Chautauqua Opera alum Gray to join CSO for evening of ‘American Song’

Music Director and Principal Symphonic Conductor Rossen Milanov leads the Chautauqua Symphony Orchestra last Tuesday in the Amphitheater. Brett Phelps/Staff Photographer

Sarah Russo
Staff writer

A “life of literature,” the Week Six theme, can extend beyond just books.

The Chautauqua Symphony Orchestra will perform “American Song” at 8:15 p.m. tonight in the Amphitheater featuring one piece with written words directly from America’s 16th president, with vocals sung by Chautauqua Opera Company alumnus Yazid Gray. 

Under the baton of Music Director and Principal Symphonic Conductor Rossen Milanov, the CSO will perform two selections: Aaron Copland’s Appalachian Spring andMichael Daugherty’s “Letters from Lincoln.”

“(These are) two influential and captivating compositions that offer unique perspectives on American history and culture,” Milanov said. 


Both pieces showcase these perspectives, but in different ways, he said. 

“Daugherty’s work combines the power of Abraham Lincoln’s words with an imaginative and contemporary musical language,” Milanov said, “while Copland’s iconic piece captures the essence of the American spirit and landscape with its evocative melodies and rural imagery.” 

Gray will accompany the CSO for this evening’s program on the Daugherty. 

Gray performed with Chautauqua Opera as an Apprentice Artist and baritone soloist in As the Cosi Crumbles: A Company Developed Piece in summer 2021. Gray also participated as a featured Young Artist in Chautauqua Opera’s digital season for 2020. 

The CSO will begin with Aaron Copland’s Appalachian Spring. Originally composed for dance and choreographer Martha Graham, the work has become a representation of American culture. 

The final selection in tonight’s program is Daugherty’s “Letters from Lincoln,” featuring soloist Gray. First performed in 2009, Daugherty’s work creates a musical portrait of the 16th president, capturing his eloquence and hope that humanity could overcome prejudice to create a better world. The piece was also composed and premiered during the bicentennial year of Abraham Lincoln’s birth.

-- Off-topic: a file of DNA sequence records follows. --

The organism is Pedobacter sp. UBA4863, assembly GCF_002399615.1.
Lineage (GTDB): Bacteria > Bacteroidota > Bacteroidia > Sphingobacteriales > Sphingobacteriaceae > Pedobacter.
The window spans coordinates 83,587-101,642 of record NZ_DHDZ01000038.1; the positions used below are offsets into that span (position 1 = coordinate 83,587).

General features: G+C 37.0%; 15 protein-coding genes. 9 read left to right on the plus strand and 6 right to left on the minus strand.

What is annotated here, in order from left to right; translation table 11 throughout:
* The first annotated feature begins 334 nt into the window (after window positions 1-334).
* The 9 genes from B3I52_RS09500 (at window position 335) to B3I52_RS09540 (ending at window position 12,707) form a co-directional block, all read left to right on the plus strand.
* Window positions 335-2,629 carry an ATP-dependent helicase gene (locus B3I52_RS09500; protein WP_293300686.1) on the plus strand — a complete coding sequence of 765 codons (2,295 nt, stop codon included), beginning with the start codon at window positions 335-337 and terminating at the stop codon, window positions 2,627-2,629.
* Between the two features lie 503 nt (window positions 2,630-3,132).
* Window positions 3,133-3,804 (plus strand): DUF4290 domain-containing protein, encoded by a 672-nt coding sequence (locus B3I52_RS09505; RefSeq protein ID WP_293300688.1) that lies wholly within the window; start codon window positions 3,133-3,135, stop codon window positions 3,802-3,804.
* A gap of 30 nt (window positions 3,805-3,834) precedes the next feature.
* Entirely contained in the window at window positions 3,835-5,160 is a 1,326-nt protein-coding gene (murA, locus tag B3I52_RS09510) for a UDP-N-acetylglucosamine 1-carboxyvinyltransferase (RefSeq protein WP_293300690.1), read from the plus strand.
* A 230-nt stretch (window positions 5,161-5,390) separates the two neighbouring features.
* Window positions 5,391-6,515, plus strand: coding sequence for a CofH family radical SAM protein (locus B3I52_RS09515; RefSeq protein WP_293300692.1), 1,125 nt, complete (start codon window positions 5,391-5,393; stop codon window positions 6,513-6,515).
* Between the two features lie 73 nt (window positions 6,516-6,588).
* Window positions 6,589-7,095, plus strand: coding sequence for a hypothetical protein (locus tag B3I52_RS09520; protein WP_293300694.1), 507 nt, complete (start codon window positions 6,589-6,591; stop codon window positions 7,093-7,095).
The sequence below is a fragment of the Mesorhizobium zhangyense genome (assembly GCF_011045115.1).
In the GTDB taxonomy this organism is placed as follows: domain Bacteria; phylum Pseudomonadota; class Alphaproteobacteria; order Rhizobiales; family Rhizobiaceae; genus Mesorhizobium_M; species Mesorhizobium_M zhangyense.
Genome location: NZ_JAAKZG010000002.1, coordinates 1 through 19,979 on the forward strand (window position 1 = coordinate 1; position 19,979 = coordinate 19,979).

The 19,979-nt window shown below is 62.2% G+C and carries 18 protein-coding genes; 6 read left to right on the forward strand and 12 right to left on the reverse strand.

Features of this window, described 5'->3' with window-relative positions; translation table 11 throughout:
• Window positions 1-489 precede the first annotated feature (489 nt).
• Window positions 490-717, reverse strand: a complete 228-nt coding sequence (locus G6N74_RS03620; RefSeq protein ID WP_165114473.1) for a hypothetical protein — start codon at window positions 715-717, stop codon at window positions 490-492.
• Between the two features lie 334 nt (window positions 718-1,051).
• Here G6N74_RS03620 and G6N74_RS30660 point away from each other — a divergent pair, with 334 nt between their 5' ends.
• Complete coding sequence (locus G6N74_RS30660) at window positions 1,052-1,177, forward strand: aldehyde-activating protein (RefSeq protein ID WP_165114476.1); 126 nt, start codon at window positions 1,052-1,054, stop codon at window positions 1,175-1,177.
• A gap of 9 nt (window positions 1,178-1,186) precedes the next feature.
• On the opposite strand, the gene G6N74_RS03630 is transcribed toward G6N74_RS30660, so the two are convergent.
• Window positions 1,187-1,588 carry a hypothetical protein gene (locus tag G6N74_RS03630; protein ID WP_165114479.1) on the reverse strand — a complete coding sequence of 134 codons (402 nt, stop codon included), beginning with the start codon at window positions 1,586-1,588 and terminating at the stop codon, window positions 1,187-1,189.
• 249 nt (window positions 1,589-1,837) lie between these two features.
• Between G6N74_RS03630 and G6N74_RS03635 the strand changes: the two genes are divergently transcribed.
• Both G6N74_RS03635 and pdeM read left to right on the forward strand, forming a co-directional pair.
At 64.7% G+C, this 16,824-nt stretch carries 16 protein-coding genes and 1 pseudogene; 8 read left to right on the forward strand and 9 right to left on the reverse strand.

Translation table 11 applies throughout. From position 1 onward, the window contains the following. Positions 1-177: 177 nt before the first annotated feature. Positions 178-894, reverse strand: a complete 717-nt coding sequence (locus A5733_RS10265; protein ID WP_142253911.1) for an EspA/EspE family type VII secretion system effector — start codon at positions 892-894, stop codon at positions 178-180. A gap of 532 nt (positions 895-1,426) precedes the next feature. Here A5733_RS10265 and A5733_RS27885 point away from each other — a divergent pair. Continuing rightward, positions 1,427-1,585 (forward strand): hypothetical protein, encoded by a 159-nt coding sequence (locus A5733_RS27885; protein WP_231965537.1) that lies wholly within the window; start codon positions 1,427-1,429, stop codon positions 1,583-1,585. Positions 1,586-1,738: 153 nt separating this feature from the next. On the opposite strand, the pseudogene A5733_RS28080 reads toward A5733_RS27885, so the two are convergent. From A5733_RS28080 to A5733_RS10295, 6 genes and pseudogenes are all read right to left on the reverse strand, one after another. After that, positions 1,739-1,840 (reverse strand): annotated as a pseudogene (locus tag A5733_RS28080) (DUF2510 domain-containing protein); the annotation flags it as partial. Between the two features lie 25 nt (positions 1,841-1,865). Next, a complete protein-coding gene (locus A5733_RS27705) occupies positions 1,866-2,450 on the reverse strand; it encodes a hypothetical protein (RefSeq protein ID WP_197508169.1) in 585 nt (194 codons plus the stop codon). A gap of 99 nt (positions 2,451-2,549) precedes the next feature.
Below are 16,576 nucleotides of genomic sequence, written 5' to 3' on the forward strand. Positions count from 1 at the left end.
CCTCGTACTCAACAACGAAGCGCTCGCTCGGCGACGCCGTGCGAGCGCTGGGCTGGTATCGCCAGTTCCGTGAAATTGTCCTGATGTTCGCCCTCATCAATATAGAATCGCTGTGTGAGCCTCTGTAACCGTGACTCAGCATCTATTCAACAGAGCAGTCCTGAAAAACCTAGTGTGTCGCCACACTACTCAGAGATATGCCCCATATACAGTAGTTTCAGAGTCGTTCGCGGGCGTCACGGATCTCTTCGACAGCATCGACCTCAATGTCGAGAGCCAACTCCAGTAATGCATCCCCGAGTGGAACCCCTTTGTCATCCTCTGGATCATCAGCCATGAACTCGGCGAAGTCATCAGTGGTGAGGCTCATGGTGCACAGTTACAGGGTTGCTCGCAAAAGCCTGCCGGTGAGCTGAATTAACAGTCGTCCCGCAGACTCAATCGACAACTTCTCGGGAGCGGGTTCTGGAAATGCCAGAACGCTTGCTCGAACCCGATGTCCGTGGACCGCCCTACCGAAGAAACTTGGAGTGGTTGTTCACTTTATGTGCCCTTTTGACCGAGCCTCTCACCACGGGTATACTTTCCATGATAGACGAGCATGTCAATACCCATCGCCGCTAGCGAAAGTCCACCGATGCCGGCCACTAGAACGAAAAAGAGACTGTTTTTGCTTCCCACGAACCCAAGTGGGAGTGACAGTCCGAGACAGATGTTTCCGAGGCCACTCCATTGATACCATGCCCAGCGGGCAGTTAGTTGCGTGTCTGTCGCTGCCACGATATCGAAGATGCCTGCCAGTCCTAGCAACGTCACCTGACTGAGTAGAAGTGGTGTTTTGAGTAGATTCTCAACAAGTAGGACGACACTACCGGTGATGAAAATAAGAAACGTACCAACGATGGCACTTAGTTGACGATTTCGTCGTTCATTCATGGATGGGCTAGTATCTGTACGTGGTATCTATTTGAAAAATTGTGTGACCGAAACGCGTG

Daugherty wrote in his program notes that he “discovered ways to bring (Lincoln’s) historic greatness into the present.” 

The composer read speeches, poems and letters for Lincoln to study his life. He even visited the Lincoln Memorial in Washington, D.C., and traveled to the battlefields of Gettysburg in Pennsylvania. 

Daugherty said many historians and the American public “regard Lincoln as America’s greatest president who successfully led the United States through the Civil War and initiated the end of slavery.” 

Lincoln’s life, full of spectacular opposites, ironies, contradictions and pathos, provided Daugherty “with an abundance of musical dramatic possibilities.” 

The baritone solo features words from Lincoln based on historical documentation. The 25-minute performance includes seven movements.  

“Both compositions not only showcase the immense talent and creativity of their respective composers,” Milanov said, “but also serve as an important part of the musical canon, resonating with audiences for generations to come.”


The author Sarah Russo

Sarah Russo is a senior at Syracuse University studying broadcast and digital journalism. At Syracuse, she reports and hosts for CitrusTV and writes for The Daily Orange and Baked Magazine. Sarah also interned at the National Comedy Center last summer. When she’s not reporting, she enjoys being outside biking, swimming or reading. As a Chautauqua County native, Sarah is excited to work in a place close to home and her heart this summer. She will be covering the Chautauqua Symphony Orchestra and the Chautauqua Chamber Music Guest Artist Series.